Explore the 2024 Program

Take Me Away Q&A with Bebe Oliver

As May rapidly approaches, we are so excited to welcome you to the Festival and to introduce you to the writers who make it all worthwhile. To awaken your Festival spirit, we're got a series of Q&As to introduce some of the 2024 participants. Get to know them as we discuss their reading, their writing practice and the Festival theme, Take Me Away.

Bebe Oliver's debut poetry collection is more than these bones. He is a descendant of the Bardi Jawi people of the Kimberley region of Western Australia and is an award-winning writer based in Naarm. Working as a writer, illustrator, poet and musician, Bebe's work is interested in love, loss, identity, Aboriginal and gay existence, place and Country.

What kind of books do you get lost in while reading?

I love books that tell of a Blak existence and all the different meanings this can have. Poetry, memoir, fiction, fantasy, essays, they all present an opportunity for considering and learning about different perspectives and understandings. The culture needs to push the boundaries of what it thinks First Nations writers experience as people, so I get completely immersed when I read a book that blends a Blak life with queerness, triumph, struggle, interrogation or even something as simply human as love.

Is there a book you wish you could read for the first time again?

My first time reading Black and Blue by Aunty Veronica Gorrie left me speechless. She wrote with such raw honesty and commitment to her history and the reality of the ongoing struggles for Aboriginal people. Nangamay Mana Djurali, which was edited by Alison Whittaker and Steven Lindsay Ross, was an absolute celebration of queer First Nations life and it obliterated the literary landscape with truth and diversity. The Alchemist by Paulo Coelho is a classic I can read over and over too. Its themes of fate, connection and humanity will always be relevant.

What books or writers inspire you?

I’m an advocate for First Nations voices and truths and right now there are so many books that platform this so well. Melissa Lucashenko, Ellen van Neerven, Daniel Browning, Susie Anderson, there’s such a multiplicity in talent and work. I’m also inspired by the voices of writers like Keith Quayle, Laniyuk and Lay Maloney, and anyone who presents their values and cultural identity in their words. Authenticity takes bravery and that’s what I see in all of these writers.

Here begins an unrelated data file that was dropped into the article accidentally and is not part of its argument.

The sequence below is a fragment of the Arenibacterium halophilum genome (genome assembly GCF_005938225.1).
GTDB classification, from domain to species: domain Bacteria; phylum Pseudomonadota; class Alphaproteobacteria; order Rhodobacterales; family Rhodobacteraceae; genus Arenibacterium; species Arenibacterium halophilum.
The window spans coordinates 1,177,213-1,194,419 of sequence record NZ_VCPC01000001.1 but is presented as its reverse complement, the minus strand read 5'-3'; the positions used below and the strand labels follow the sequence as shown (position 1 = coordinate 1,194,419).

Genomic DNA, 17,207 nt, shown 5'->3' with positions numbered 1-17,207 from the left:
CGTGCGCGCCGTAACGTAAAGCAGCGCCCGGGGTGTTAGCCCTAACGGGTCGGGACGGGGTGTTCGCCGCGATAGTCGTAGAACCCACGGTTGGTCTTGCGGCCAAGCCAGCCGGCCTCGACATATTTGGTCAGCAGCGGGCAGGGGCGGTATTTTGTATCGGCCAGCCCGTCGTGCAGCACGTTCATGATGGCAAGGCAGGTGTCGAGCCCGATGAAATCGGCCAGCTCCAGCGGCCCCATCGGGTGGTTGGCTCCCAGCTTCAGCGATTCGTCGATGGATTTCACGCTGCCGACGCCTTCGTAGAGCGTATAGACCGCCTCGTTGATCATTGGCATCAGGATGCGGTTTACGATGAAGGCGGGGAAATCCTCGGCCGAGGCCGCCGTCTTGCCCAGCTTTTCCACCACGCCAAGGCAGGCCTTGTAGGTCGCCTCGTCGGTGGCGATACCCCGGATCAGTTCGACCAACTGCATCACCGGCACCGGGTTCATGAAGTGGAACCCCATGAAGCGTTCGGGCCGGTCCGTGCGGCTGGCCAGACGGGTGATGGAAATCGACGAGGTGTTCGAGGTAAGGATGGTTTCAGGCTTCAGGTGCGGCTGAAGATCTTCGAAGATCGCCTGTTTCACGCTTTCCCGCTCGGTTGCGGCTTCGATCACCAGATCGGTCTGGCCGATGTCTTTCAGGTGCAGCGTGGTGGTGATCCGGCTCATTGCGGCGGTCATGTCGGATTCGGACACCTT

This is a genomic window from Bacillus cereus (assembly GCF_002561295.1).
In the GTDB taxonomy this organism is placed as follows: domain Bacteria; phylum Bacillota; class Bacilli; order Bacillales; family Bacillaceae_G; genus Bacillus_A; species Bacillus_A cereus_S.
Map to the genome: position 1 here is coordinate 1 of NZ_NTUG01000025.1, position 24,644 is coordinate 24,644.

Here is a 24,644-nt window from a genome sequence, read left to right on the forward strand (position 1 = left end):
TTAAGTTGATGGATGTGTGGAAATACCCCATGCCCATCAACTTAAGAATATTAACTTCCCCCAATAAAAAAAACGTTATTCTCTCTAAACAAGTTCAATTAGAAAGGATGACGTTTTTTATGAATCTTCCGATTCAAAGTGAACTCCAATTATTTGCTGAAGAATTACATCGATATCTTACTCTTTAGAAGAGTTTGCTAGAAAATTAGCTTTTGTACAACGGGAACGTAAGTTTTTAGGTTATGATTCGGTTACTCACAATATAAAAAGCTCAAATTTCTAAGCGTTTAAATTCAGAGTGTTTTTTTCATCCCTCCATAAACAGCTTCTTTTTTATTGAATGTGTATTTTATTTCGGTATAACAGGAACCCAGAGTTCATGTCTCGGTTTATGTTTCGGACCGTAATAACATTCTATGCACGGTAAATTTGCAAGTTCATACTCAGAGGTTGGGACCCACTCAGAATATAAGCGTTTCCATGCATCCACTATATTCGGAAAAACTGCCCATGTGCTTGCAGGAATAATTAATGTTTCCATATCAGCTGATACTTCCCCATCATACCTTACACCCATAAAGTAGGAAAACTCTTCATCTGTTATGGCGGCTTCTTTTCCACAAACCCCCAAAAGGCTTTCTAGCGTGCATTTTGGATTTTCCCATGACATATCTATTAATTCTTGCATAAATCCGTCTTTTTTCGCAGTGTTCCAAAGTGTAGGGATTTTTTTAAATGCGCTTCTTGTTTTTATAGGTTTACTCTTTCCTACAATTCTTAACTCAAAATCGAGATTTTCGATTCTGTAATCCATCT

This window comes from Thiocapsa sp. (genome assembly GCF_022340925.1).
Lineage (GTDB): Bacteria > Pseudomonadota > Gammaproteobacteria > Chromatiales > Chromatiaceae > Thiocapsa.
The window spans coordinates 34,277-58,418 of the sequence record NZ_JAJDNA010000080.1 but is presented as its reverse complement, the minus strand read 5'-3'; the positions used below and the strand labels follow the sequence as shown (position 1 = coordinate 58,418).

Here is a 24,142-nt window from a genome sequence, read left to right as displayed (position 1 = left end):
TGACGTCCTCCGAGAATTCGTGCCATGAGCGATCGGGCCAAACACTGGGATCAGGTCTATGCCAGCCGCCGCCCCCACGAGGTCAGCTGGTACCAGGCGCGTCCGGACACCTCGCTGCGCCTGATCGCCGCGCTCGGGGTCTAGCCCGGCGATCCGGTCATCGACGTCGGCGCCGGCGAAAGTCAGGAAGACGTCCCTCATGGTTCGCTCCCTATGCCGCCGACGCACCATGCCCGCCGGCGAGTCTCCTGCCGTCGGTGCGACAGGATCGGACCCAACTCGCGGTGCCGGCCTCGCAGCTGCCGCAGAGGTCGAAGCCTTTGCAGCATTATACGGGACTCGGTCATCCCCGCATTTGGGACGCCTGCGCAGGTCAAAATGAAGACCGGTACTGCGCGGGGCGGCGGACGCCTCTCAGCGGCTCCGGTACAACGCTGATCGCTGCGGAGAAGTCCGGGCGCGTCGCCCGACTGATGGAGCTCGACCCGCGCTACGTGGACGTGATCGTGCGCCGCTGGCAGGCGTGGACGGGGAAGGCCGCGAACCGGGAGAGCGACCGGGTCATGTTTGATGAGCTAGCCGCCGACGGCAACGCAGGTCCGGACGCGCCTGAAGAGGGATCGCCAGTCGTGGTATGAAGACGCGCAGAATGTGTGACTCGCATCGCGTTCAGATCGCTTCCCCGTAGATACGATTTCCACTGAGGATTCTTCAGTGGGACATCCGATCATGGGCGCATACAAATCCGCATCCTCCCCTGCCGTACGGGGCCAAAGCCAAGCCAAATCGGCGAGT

How does your work across music, performance and poetry meld together in your creative practice?

To me, any creative path forms my existence. I’ve been making music, telling stories and performing since I was small and I’ve inherited this from my Aboriginal culture as part of my DNA. If I write music, the notes on the page tell a story in the same way words do, and that music came from an emotion or thought I’d had. My poems are recounts of thoughts and actions, and I’m always striving to tell a story of life to help myself and others understand more. The individual parts of my creative practice are all connected and derive from my truth, so the melding and performance of my work is really the surfacing of my identity. 

What made you want to write more than these bones?

The origin of more than these bones is between the pages of my journals when I was in love with a man for the first time. That relationship allowed me to discover so much of myself and it fuelled me with such intense emotions that when it ended I was determined to tell the story of the love I found and lost. My grandmother had also just died and I was confused and lost, wanting to run from the pain and find the relief, so the more I wrote and pieced together, the more I realised that I was actually on a great journey of discovery, learning and healing. By the time the book was finished, I’d come to meet and know myself all over again.

What events are looking forward to attending at the Festival?

There are so many good storytellers and creators to choose from, and I can’t be everywhere all at once, so I’ve decided on a few that really excite me. Jane Harrison tells such an important story in her book and play, The Visitors, so I’m looking forward to seeing and hearing her speak about reimagining history and its layers and consequences. Survival, Sustenance and Stories will also be an event I’m glued to the seat for because any opportunity to hear stories and thoughts on challenges and changes in our society is one I’m seizing with both hands. There’s so much great literature, stories and truths we’re seeing that deserves to be celebrated.

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